Nerve damage due to Botox?? (photos)
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Doctor Answers 7
Weak / Asymmetric Smile After Botox Injection
Botox does not affect sensory nerves. The infraorbital nerve is a sensory nerve, and is not affected by Botox. The infraorbital nerve supplies sensation to the medial portion of the cheek, the upper lip, the side of the nose, and the lower eyelid.
Zygomaticus major and zygomaticus minor muscles are responsible for elevating the corner of the mouth / lip when you smile. The weakness in your smile is related to Botox affecting the motor nerve function to the zygomaticus major and minor muscles. Experienced Botox injectors know to avoid this area, for the reasons you have experienced.
I am confused why your doctor chose to inject a local anesthetic into this area as well. Most local anesthetics last only a few hours, so I would suspect that your numbness has subsided. If your numbness has not subsided, then further evaluation is warranted.
The effects of Botox are not permanent. The muscle weakness/ relaxation caused by Botox typically ranges from 3 to 6 months, with the average relaxation being about 4 months duration. How long your weakness will last depends upon how much Botox was injected into this area, and how much of the muscle was affected. It is possible that after about a month you may start to see some gradual improvements on a week to week basis. I suspect that by about four months or so you should see relatively reasonable return of muscle function.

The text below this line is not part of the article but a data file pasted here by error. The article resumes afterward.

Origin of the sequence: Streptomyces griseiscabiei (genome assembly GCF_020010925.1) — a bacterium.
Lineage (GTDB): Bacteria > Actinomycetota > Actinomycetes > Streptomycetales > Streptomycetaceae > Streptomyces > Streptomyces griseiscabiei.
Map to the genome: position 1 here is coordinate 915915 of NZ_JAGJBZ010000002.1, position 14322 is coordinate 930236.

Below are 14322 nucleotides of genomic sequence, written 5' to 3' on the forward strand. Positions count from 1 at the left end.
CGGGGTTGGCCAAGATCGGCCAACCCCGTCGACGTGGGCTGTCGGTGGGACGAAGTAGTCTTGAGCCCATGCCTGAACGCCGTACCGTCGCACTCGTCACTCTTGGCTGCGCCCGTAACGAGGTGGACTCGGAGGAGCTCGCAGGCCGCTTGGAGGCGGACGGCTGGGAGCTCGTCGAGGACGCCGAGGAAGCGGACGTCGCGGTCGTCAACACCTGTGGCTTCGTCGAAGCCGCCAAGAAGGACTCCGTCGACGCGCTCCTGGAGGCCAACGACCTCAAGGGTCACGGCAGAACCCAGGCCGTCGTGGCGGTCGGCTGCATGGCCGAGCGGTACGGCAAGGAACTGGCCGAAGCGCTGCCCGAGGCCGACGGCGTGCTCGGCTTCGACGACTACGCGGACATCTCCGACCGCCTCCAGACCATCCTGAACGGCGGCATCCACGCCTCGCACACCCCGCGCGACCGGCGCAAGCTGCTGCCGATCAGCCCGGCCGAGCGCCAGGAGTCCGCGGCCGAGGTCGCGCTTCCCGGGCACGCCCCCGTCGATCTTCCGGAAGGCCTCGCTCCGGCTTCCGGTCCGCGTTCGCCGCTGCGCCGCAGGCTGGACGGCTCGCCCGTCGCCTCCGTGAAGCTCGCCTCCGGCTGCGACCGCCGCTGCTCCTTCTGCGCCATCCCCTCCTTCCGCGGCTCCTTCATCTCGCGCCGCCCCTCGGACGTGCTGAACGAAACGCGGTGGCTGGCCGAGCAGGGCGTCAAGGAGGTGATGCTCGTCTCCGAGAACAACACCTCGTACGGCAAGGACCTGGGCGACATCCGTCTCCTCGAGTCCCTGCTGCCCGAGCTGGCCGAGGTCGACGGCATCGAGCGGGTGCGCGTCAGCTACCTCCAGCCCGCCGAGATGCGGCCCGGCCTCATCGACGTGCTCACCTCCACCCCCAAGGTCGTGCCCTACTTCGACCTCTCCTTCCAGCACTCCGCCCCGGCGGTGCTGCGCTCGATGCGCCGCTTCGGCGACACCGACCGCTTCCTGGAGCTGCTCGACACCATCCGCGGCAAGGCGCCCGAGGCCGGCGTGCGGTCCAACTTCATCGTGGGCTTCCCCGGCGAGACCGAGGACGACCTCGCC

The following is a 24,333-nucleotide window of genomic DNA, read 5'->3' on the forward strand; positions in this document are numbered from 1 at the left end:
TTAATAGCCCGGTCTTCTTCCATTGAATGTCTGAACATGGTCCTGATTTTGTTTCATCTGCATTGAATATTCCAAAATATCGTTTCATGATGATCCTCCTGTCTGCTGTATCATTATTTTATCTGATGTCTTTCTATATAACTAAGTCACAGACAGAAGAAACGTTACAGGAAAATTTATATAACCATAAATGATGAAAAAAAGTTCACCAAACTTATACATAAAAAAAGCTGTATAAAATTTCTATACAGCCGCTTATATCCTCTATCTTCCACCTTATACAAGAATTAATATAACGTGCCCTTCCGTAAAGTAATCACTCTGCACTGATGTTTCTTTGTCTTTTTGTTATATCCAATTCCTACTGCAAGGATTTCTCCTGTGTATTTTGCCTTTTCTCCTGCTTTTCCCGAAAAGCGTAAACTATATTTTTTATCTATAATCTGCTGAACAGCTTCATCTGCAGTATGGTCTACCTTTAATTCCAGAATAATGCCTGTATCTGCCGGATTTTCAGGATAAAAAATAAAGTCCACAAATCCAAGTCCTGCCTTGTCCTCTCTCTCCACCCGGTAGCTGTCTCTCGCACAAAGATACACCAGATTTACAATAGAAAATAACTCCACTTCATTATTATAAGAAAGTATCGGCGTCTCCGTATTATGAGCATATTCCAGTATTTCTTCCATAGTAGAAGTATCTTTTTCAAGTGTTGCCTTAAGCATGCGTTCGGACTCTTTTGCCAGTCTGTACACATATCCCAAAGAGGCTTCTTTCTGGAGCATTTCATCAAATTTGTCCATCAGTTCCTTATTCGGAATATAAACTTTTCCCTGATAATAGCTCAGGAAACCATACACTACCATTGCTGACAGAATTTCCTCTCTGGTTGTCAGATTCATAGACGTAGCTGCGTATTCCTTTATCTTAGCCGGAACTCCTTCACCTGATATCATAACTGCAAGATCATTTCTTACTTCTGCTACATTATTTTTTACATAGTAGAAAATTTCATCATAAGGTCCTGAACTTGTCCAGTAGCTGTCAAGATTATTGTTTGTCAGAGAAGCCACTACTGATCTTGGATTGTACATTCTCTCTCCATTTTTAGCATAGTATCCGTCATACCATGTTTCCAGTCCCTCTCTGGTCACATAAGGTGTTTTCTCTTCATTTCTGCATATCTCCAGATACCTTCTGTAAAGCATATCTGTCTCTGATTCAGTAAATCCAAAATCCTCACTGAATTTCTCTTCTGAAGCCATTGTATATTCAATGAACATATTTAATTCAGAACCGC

My advice moving forward would be to find an experienced Botox injector for your next treatment. Best wishes.
Asymmetric smile after Botox is related to the zygomaticus muscle being affected
Never Damage Due To Botox -- This Wont Last!
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Based on your photo, your Botox treatment weakened your left zygomaticus major muscle.
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- the infraorbital nerve is a sensory nerve, providing sensation to the lower eyelid, the side of the nose, the cheek and upper lip. It doesn't move any muscles. If the numbness has worn off, then you don't have any damage to the infraorbital nerve. If numbness is still present then further investigation is warranted.
- the asymmetry with your smile is due to injection of Botox into the muscles involved in smile -- zygomaticus major & minor. Botox works where the nerve meets the muscle, so the nerves that move these muscles are also okay, it's just that their muscles have been Botox'ed. Why Botox was injected around those muscles, and why your surgeon followed up with a numbing agent, is a mystery to me.
Harry V. Wright MD
These answers are for educational purposes and should not be relied upon as a substitute for medical advice you may receive from your physician. If you have a medical emergency, please call 911. These answers do not constitute or initiate a patient/doctor relationship.